Correlation between parameters of self-monitoring of blood glucose and the perception of health-related quality of life in patients with type 1 diabetes mellitus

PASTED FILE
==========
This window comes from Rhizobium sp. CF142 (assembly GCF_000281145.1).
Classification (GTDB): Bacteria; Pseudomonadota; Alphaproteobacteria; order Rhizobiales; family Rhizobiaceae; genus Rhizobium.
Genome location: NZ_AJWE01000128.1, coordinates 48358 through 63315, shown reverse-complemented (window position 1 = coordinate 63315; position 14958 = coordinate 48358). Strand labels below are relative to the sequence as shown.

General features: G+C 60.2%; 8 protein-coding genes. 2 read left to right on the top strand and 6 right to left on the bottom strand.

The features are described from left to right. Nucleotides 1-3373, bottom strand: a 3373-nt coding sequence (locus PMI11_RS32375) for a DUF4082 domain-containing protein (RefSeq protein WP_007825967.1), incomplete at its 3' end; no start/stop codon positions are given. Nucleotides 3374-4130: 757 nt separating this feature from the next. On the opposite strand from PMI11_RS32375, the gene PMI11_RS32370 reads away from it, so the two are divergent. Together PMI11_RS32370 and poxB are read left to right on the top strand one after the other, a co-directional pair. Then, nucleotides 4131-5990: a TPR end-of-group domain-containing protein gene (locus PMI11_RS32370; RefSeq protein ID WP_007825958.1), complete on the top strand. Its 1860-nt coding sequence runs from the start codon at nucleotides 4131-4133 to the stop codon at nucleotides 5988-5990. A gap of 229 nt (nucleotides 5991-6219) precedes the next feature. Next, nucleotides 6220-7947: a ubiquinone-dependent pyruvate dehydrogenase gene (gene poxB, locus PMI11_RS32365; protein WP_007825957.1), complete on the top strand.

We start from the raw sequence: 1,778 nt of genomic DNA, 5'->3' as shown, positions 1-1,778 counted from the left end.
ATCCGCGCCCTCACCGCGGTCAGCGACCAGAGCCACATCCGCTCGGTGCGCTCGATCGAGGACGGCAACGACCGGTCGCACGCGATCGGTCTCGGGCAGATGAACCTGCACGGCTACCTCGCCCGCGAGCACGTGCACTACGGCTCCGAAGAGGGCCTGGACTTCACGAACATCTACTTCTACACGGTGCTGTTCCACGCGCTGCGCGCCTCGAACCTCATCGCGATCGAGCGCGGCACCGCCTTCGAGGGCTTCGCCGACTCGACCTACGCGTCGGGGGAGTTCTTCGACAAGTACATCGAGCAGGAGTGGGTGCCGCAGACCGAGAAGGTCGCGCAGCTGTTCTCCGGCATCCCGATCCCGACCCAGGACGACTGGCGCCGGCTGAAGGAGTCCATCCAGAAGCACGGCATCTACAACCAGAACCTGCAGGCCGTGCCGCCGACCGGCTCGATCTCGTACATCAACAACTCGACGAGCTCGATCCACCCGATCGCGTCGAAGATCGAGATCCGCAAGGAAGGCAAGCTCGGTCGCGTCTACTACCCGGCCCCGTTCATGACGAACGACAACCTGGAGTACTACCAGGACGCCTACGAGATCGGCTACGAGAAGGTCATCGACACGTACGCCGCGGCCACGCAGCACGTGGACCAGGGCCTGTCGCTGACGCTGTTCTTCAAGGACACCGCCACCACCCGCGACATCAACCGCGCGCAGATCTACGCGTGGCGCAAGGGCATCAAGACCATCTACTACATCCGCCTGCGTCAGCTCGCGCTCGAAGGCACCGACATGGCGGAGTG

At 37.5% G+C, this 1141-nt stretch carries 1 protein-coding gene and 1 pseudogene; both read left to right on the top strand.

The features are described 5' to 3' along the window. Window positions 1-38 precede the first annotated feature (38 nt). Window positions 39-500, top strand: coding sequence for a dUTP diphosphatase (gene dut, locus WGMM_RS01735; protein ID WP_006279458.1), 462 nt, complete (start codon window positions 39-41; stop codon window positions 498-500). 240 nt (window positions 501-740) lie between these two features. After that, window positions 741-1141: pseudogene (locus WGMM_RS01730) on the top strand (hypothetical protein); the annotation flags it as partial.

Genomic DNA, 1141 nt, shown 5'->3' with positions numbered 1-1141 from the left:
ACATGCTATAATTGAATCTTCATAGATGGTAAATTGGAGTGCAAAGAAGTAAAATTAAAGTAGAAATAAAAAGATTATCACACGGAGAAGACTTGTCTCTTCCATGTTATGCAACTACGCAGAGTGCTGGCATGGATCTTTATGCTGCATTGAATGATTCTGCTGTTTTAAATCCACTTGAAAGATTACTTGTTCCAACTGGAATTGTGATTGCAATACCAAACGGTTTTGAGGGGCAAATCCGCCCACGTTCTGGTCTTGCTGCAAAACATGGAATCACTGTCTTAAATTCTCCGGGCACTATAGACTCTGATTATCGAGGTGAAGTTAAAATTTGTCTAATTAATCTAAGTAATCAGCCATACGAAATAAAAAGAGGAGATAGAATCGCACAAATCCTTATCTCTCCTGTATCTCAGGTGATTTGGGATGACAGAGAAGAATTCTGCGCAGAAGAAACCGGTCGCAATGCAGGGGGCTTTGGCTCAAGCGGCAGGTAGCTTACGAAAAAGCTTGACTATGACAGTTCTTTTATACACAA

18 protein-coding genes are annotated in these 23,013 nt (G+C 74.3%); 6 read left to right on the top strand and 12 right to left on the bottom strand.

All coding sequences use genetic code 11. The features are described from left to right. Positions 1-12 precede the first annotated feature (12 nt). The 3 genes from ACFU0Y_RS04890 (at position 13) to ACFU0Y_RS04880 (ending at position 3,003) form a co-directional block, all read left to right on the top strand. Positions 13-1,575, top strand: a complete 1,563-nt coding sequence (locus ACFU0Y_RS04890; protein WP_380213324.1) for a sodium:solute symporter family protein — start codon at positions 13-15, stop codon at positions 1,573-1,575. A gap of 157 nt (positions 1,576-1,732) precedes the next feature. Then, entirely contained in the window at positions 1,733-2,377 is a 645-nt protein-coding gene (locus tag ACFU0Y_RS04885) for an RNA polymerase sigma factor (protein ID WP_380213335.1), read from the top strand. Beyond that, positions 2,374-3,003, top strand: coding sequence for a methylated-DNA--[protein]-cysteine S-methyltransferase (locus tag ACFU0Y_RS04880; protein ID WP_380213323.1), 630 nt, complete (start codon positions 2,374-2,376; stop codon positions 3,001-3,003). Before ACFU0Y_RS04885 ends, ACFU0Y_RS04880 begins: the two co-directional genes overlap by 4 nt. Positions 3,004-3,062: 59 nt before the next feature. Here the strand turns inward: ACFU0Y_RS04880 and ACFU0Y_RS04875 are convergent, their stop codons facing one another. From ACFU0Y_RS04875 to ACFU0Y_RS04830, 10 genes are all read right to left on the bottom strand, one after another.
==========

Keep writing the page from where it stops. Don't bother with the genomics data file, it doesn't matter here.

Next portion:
ABSTRACT Objective The aim of this study was to evaluate how different parameters of short-term glycemic control would correlate with the perception of health-related quality of life (HRQoL) in patients with type 1 diabetes mellitus (T1D). Subjects and methods A total of 50 T1D patients aged 18 to 50 years were evaluated with the questionnaires Problem Areas in Diabetes (PAID) scale and Diabetes Quality of Life (DQOL) measure after 30 days of self-monitoring of blood glucose (SMBG). Glycemic control was evaluated using glycated hemoglobin (HbA1c), mean glucose levels (MGL) in the prior month’s data from SMBG (Accu-Check 360o), number of hypoglycemic episodes (< 70 mg/dL and < 50 mg/dL), and glycemic variability (GV). Results PAID correlated positively with MGL (r = 0.52; p < 0.001) and HbA1c (r = 0.36; p < 0.0097), but not with GV (r = 0.17; p = 0.23) or number of hypoglycemic episodes (r = 0.15; p = 0.17 for glucose < 70 mg/dL and r = 0.02; p = 0.85 for glucose < 50 mg/dL). After multiple linear regression, only MGL remained independently related to PAID scores. DQOL scores had a positive correlation with MGL (r = 0.45; p = 0.001), but not with HbA1c (r = 0.23; p = 0.09), GV (r = 0.20; p = 0.16), or number of hypoglycemic episodes (r = 0.06 p = 0.68). Conclusion In T1D patients, MGL, but not HbA1c or number hypoglycemic episodes, was the glycemic control parameter that best correlated with short-term perception of HRQoL.